When students say they didn’t like the book, it is often because they didn’t understand it. Obviously, everyone has personal tastes, but more often than not, lack of understanding is a common underlying reason with children, who do not have the life experience to fully comprehend what they read, the impact behind it, or the richness of it. This is why novel study in the school curriculum—exposing youth to literature and guiding them through it—is a good thing.
The problem with studying novels at school is that kids get so put off they actually stop reading for enjoyment at the first opportunity.
“Once I finished school, I never read another book for fun again.”
Why does this happen? Well, interview the students. So I did. They all say pretty much the same thing. Elementaries (K-6) and junior highs (7-9) hate the list of vocabulary words and comprehension questions, often left over for homework, and especially the assignment or essay at the end. A huge grievance of high school students is that they are rushed, so they don’t get much out of the novel.
Think about it. If you associated reading with a lot of extra work and little enjoyment, you’d stop reading, too.
“School really put me off reading.”
Assigned comprehension questions exist to ensure the kids read the chapters, to guide them in what key points to look for, and to provide an overview and summarized written record of the book (e.g., for a book review or essay). The vocabulary words are included for obvious reasons. And the teachers need to collect marks. (Let’s just kill natural curiosity and love of learning right now.)
“It’s because of all the work we have to do. It sucks the fun right out of it.”
When learning, people like to hear stories. People relate to stories if they are told in a relevant way. Stories access and engage more parts of the brain than reading dry facts. People remember material better through stories.
So students should enjoy novel studies at school, correct? But they don’t. Why?
Probably because we’re doing it wrong.
Here’s a story
Every Friday afternoon in grade 6, our teacher read to us.
“Yay! Treat! No work!”
Our desktops were clear. All schoolwork was cleared away for the week. All we had to do was sit there. No one even monitored if we were listening, daydreaming, doodling, or sleeping.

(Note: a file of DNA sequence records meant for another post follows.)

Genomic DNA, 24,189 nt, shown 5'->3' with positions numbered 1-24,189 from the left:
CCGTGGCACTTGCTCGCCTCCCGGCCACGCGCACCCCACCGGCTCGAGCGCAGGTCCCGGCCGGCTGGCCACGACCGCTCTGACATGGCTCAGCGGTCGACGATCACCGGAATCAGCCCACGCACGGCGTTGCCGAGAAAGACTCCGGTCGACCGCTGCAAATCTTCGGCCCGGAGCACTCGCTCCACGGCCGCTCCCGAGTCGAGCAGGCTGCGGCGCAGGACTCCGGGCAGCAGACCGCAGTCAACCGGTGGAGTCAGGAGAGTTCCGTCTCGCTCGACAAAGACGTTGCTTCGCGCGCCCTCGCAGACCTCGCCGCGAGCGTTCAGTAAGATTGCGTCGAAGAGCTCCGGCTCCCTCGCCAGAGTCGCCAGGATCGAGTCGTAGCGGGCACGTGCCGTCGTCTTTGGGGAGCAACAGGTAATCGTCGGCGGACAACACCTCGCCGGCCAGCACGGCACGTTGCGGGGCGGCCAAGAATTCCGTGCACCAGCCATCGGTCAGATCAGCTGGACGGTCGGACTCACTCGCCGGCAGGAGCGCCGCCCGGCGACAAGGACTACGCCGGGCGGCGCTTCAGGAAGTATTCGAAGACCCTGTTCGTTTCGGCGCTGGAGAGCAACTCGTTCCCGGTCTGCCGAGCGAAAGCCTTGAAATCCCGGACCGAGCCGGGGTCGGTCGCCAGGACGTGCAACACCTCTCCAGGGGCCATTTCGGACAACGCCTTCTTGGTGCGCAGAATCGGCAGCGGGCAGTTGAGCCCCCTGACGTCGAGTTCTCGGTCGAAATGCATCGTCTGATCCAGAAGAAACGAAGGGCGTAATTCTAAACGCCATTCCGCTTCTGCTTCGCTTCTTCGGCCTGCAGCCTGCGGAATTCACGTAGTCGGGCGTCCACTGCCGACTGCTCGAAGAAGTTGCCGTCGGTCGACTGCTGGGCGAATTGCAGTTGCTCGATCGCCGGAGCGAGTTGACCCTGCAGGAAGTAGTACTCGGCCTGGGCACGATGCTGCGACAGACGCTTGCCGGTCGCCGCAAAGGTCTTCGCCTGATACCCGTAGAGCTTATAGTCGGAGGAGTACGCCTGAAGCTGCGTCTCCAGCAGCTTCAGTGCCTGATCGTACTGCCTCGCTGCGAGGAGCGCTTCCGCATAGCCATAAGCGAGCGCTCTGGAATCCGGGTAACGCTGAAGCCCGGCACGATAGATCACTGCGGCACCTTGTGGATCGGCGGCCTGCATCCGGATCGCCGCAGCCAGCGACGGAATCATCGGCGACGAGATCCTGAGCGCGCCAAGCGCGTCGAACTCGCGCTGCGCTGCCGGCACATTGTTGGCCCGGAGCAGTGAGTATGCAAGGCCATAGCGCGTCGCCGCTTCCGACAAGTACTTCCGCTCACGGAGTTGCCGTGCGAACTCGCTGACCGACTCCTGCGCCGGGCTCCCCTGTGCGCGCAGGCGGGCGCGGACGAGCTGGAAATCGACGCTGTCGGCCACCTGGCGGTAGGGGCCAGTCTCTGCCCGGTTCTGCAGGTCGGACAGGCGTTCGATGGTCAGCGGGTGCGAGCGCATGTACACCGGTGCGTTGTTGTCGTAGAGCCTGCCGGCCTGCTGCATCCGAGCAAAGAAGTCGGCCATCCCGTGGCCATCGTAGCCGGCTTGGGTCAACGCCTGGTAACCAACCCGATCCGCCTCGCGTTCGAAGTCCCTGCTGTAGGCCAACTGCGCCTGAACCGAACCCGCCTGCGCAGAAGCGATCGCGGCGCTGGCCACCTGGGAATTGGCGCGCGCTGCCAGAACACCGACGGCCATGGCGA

With the passing of each week, our class looked forward to these novel and short story sessions ever more.
Forty-three years later, I not only still remembered many of the short stories and novels that were read to us, but I could recite quotes from them. Accurately. I know, because with the wonderful advent of the Internet since my youth, I looked them up.
By contrast, I have virtually no recall of novels I did a bunch of grunt work for in upper elementary or junior high.
Why is that?
As an analytical scientist and specialized clinic teacher, I started thinking. I cross-referenced my own school-kid feelings with the responses I received from students and came up with a list. I believe it’s because of these factors:
- enjoyment was intact: done for fun, got us out of other work, all we had to do was listen
- no strings attached: no questions, homework, future assignments, or tests
- good pace: reading out loud enhanced comprehension and prevented skimming, skipping, and “blasting,” but increased interest with voice, body language, and emphasis
- the teacher hooked us in and oriented us with interesting comments prior to reading: “This story has an unusual ending,” “The first part of this story takes place two thousand years before the second part”